Father’s Day Changes As You Grow Up

When I was about 8 or 9 I went to Bunnings, along with a group of other kids, and made a tool box for my dad for Father’s Day. They were little wooden things that we painted and nailed together, with help from the staff. To this day, my dad not only still has the toolbox, but still uses it. There’s a bunch of hand-made cards and a spattering of other Father’s Day presents lying around our house still. Father’s Day was a really big deal when I was kid.

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We hardly celebrate it anymore – a home cooked breakfast is the standard these days. That doesn’t mean there’s any less love or appreciation though. It simply means that some things are more important when you’re a kid – things like hand decorated presents. I mean literally, presents that have been decorated with your child’s painted hand print mean so much to new dads.

Father’s Day brings up a lot of mixed emotions and sentiments. There are people whose dads weren’t part of the family, people who wished their dads weren’t part of the family, people with no dad but two mums, dads who work away and never spend time with their kids, and amazing dads who have passed away and are sorely missed and cherished.

For me, Father’s Day is a reminder of how lucky I am to have someone in my life who has lived up to what a father figure should be. I’ve been a daddy’s girl from a young age and for good reason. My dad can be described the way a lot of people would describe a parent – caring, supportive, understanding, loving. He’s also smart, witty, trusting and really appreciative of his family.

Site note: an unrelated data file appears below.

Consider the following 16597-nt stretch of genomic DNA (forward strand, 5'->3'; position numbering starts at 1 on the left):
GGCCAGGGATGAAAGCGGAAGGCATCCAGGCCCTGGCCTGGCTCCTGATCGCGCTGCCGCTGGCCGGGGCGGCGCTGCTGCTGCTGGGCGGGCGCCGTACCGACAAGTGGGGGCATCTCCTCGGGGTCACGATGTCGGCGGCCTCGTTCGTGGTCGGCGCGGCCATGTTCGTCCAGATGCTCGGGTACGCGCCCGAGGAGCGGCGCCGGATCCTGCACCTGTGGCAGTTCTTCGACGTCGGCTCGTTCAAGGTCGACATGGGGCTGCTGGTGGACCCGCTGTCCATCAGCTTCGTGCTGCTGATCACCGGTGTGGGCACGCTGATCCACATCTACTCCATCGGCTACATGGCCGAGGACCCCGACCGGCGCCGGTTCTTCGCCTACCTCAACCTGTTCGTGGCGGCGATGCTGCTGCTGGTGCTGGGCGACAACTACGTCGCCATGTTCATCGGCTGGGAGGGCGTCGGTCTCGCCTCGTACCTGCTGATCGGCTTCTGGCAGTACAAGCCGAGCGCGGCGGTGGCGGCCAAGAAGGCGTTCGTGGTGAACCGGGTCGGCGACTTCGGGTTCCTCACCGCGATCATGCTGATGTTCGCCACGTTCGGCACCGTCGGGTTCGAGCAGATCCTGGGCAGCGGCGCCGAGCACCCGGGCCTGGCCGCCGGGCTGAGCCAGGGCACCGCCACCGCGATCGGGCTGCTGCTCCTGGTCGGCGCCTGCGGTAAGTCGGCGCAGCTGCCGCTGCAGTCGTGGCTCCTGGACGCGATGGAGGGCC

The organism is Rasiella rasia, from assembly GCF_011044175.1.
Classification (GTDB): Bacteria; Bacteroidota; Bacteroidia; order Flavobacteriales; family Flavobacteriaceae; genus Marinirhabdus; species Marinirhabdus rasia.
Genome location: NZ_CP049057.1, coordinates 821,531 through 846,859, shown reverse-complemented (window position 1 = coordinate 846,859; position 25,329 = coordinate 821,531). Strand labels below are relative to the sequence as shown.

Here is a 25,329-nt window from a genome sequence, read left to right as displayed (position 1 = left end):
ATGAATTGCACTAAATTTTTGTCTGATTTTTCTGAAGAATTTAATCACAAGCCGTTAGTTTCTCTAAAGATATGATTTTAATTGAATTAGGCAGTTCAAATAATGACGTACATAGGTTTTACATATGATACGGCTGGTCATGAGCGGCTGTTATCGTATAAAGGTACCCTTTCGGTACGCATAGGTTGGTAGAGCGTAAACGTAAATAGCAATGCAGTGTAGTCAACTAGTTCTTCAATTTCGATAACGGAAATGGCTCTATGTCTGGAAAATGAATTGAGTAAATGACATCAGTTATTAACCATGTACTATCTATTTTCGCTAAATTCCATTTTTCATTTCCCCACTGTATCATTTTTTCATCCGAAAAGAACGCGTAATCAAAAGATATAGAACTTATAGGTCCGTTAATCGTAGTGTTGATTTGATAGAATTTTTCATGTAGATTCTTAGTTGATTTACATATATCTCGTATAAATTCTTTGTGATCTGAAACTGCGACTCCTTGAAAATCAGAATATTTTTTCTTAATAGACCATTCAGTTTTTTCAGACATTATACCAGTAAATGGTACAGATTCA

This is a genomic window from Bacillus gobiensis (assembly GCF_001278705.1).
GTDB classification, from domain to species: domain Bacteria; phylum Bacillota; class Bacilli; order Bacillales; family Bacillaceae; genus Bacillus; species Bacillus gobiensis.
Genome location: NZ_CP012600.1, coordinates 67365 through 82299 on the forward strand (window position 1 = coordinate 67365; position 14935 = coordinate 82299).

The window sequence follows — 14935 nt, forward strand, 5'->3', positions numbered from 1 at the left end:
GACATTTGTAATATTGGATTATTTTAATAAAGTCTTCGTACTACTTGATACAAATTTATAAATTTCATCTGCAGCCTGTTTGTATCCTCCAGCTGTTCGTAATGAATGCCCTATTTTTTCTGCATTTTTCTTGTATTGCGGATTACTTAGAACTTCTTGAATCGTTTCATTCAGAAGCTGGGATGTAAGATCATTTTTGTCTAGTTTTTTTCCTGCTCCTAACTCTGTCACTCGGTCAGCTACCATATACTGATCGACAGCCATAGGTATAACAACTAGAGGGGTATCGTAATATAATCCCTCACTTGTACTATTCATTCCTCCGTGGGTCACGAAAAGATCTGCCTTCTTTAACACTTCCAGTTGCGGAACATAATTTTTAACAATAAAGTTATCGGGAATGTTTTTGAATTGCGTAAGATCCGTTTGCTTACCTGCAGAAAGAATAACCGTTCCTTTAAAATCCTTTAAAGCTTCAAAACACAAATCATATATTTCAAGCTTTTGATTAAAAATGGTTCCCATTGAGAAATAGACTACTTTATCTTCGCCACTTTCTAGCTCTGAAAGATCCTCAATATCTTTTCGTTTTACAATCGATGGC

My dad has always put myself and my brother’s happiness and well-being first and I can hardly recall a time he was too busy to come to a dance recital or netball game.  He’s the type of father who was home for dinner every night. I took that for granted growing up, purely because I didn’t know any different. I’ve also developed a high standard for men and love thanks to the great example he’s set with my mum. As an adult, I realise not everyone’s dad was like that. His attitude toward family life is something I aspire to have with my own children someday and I am forever grateful for the man he is.



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